As to the applicability of General Municipal Law, §802(1)(h), which pertains to contracts made prior to the officer's or employee's election or appointment, we note that this provision would not apply unless a service contract was in effect when the fire commissioner was elected to office. Therefore, since your letter does not suggest the repair work would be undertaken pursuant to a preexisting agreement, this exception would not appear to be applicable. Accordingly, unless the exceptions in both subdivisions (1)(b) and (2)(a) apply, the board member would have a prohibited conflict of interest in any contract entered into after his election or any renewal after his election of a contract entered into prior to his election. Although we do not have sufficient facts to determine whether the exception in subdivision (1)(b) is applicable, it would appear that the exception in subdivision (2)(a) would not apply since you have indicated that the board member is the "chief" stockholder of the company. Further, we note that even if both exceptions apply, the board member would still have a prohibited interest in any contract entered into or renewed after his election if he receives a direct or indirect pecuniary or material benefit as a result of the contract or is a director of the corporation (General Municipal Law, §800[3]).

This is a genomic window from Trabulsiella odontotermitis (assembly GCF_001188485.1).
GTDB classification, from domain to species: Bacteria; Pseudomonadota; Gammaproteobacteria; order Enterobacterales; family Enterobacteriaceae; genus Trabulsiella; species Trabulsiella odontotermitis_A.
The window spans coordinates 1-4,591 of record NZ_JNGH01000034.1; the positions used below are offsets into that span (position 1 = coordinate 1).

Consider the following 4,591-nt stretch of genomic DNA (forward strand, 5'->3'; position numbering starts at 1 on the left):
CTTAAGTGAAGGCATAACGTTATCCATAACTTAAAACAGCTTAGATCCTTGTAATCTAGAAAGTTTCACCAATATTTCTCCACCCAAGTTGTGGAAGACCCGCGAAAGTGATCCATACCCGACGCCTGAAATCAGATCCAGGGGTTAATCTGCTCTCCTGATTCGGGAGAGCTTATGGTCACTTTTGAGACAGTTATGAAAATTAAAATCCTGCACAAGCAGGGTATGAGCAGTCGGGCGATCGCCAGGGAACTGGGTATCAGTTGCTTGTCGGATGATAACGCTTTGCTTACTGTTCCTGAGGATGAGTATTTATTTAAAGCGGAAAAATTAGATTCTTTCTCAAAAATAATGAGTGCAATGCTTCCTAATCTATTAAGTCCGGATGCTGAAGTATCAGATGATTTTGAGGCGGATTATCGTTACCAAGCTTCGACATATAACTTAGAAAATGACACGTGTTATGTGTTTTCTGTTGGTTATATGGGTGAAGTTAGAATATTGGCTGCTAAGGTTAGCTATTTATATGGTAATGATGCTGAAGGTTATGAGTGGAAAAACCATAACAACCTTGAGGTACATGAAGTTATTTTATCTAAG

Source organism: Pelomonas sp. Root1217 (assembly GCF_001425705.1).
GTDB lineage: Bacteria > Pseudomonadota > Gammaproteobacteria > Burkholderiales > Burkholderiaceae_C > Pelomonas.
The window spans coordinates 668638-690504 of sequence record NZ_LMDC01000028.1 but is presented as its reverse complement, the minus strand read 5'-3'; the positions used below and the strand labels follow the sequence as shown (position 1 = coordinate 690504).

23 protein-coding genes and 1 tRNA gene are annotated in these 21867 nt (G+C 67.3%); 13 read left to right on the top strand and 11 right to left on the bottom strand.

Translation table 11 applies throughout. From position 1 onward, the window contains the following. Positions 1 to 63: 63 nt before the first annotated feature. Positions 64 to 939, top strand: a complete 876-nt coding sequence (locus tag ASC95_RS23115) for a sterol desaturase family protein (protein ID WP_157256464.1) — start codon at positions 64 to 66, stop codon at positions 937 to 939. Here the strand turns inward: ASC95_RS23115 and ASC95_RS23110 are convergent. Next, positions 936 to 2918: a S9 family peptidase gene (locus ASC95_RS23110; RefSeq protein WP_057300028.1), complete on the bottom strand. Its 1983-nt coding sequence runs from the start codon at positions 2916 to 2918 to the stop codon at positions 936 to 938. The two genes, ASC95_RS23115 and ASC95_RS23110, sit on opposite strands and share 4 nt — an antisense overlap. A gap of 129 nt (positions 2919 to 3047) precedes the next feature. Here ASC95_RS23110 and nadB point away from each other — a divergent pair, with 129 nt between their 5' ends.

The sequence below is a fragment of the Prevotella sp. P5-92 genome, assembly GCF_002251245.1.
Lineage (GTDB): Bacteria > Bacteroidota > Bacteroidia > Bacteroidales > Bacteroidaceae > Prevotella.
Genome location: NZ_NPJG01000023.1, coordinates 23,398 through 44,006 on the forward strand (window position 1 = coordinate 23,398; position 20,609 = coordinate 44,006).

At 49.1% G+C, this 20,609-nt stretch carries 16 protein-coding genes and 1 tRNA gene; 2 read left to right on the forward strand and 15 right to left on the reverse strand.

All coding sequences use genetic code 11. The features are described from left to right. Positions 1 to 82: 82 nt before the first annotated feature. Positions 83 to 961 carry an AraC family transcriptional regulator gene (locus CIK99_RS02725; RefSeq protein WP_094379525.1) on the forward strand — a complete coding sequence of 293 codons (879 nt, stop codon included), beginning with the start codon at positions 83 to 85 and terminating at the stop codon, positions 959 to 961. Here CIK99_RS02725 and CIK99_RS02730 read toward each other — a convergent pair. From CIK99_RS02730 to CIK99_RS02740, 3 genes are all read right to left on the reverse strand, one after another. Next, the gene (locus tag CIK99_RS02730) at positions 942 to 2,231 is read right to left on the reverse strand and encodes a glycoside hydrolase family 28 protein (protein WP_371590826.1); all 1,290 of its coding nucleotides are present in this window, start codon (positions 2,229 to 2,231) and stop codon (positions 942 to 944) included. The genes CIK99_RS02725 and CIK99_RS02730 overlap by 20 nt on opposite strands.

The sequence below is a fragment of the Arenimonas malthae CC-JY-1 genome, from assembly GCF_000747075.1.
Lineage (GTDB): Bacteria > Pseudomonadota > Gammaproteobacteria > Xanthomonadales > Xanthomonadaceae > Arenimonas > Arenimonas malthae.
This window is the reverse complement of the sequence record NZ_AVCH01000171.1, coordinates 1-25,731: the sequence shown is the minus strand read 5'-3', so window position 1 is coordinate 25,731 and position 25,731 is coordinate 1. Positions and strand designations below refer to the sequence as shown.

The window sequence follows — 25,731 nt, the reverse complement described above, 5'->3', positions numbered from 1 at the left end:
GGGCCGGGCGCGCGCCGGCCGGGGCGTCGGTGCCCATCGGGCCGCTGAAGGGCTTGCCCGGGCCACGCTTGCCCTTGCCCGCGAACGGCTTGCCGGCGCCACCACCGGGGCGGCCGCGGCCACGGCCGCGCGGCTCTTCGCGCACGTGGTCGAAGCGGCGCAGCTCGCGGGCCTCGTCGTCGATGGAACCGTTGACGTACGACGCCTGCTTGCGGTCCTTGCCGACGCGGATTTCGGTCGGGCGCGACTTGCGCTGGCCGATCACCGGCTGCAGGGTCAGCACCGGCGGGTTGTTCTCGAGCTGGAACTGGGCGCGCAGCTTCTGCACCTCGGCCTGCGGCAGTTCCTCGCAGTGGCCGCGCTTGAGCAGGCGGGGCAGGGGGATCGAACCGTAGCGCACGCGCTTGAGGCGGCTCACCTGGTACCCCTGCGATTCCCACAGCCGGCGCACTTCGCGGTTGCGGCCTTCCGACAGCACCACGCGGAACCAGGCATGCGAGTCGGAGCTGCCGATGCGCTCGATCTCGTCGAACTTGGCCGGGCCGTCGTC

In your letter, you state that the board member would refrain from participating in any board business relating to the contracts with his corporation. Under Article 18 of the General Municipal Law, however, it is the existence of the statutory power or duty of an officer or employee to perform section 801 functions which gives rise to the conflict of interest under that section without regard to whether those functions are actually performed (Dykeman v Symonds, 85 Misc 2d 567, 380 NYS2d 567, affd 54 AD2d 159, 388 NYS2d 422; 1983 Opns St Comp No. 83-180, p 226; 1987 Opns St Comp No. 87-75, p __). Therefore, abstention by the board member will not enable a fire district to enter into a contract which is otherwise prohibited by Article 18 of the General Municipal Law.

February 29, 1988
Edward Blum, Counsel
So. Salem Fire District